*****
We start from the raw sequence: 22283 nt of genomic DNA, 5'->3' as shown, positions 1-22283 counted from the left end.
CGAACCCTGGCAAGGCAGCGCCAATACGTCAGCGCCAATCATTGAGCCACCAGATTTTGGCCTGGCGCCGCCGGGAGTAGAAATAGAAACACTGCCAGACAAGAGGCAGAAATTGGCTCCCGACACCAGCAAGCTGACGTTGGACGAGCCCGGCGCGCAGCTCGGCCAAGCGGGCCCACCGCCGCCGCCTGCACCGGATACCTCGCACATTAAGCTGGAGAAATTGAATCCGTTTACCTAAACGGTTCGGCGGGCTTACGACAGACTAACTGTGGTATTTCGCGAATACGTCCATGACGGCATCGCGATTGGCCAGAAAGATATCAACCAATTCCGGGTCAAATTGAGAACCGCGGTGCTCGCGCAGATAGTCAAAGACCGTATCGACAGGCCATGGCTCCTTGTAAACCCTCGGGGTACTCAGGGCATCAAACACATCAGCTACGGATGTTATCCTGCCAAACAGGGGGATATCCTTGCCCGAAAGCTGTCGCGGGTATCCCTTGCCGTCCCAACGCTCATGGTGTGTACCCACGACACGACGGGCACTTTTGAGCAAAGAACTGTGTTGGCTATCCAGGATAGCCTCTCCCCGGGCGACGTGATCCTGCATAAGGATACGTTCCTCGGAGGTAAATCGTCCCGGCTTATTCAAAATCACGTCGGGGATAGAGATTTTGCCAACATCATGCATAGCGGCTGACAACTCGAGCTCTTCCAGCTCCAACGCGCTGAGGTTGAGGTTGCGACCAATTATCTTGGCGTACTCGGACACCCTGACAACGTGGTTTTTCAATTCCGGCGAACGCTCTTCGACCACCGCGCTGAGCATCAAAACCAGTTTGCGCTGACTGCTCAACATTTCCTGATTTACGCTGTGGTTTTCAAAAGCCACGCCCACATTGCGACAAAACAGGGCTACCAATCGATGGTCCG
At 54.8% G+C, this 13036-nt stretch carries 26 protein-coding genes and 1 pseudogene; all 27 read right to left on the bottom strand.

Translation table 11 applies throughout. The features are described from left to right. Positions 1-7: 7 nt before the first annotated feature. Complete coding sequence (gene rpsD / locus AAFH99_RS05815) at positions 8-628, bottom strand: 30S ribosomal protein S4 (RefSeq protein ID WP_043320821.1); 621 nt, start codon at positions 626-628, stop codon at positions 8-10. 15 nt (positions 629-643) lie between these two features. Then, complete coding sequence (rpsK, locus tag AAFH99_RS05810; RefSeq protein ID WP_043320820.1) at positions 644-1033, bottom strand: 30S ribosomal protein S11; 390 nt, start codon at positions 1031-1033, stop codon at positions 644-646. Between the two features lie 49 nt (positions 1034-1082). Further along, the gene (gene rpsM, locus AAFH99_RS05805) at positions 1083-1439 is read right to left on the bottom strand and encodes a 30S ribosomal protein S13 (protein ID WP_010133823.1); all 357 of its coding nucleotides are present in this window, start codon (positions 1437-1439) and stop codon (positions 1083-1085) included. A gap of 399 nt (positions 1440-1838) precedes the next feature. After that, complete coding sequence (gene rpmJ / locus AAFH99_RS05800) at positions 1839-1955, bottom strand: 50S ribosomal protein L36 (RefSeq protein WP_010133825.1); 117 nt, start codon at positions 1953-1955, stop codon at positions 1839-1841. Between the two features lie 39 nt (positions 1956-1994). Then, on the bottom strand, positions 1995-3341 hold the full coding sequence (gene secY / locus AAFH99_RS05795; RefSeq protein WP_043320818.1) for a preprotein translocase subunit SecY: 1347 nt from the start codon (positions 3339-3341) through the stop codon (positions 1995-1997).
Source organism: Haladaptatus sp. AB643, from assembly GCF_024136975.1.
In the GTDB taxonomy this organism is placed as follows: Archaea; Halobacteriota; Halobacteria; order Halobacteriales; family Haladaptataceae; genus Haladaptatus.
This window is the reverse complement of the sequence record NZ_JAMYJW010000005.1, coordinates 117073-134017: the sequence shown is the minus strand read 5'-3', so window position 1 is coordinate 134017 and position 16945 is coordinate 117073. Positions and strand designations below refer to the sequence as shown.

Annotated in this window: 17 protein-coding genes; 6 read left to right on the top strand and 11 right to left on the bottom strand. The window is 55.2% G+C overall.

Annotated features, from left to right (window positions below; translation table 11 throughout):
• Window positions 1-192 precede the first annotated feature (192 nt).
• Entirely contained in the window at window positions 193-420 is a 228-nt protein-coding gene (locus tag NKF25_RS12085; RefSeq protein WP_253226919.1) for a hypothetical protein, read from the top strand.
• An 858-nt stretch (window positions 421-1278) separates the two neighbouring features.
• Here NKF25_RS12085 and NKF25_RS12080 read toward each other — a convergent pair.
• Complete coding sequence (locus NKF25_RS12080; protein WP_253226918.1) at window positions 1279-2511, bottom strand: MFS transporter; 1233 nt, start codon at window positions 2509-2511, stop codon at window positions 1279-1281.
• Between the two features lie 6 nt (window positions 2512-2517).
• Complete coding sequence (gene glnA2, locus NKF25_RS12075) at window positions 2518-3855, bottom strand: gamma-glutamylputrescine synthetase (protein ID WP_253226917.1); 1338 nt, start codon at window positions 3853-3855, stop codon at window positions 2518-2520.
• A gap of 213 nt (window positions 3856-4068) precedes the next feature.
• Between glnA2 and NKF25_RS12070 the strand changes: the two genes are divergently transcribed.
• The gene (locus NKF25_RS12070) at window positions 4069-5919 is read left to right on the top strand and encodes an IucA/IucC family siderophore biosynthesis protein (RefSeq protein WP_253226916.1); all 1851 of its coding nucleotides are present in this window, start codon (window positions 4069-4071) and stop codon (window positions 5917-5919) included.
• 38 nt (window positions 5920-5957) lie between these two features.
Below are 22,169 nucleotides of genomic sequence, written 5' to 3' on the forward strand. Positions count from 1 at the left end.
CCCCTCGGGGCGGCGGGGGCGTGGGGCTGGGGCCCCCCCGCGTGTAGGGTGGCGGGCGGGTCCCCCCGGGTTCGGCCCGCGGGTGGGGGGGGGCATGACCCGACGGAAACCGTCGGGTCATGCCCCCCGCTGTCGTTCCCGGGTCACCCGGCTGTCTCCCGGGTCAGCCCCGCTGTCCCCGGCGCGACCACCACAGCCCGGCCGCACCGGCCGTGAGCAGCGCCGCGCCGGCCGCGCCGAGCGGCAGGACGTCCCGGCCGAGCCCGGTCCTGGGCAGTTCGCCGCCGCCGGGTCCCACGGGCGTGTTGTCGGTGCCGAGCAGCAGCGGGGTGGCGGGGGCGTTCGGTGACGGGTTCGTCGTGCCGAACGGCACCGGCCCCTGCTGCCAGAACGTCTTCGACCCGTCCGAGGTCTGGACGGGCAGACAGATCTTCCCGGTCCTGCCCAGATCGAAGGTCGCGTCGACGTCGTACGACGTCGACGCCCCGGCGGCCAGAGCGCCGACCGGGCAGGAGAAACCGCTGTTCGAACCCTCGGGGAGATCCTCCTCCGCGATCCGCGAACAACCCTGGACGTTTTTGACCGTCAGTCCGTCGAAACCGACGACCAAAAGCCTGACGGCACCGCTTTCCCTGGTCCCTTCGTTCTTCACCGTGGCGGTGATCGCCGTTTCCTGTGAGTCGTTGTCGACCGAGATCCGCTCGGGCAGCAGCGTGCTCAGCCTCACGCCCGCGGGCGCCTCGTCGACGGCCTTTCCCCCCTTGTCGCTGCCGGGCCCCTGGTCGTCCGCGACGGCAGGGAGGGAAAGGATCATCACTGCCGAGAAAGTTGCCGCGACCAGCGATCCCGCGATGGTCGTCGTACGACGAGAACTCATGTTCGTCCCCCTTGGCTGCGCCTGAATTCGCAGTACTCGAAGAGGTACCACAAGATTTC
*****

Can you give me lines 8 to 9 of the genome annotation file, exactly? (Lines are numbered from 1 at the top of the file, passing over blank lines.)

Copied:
Annotated in this window: 17 protein-coding genes; 6 read left to right on the top strand and 11 right to left on the bottom strand. The window is 55.2% G+C overall.

Annotated features, from left to right (window positions below; translation table 11 throughout):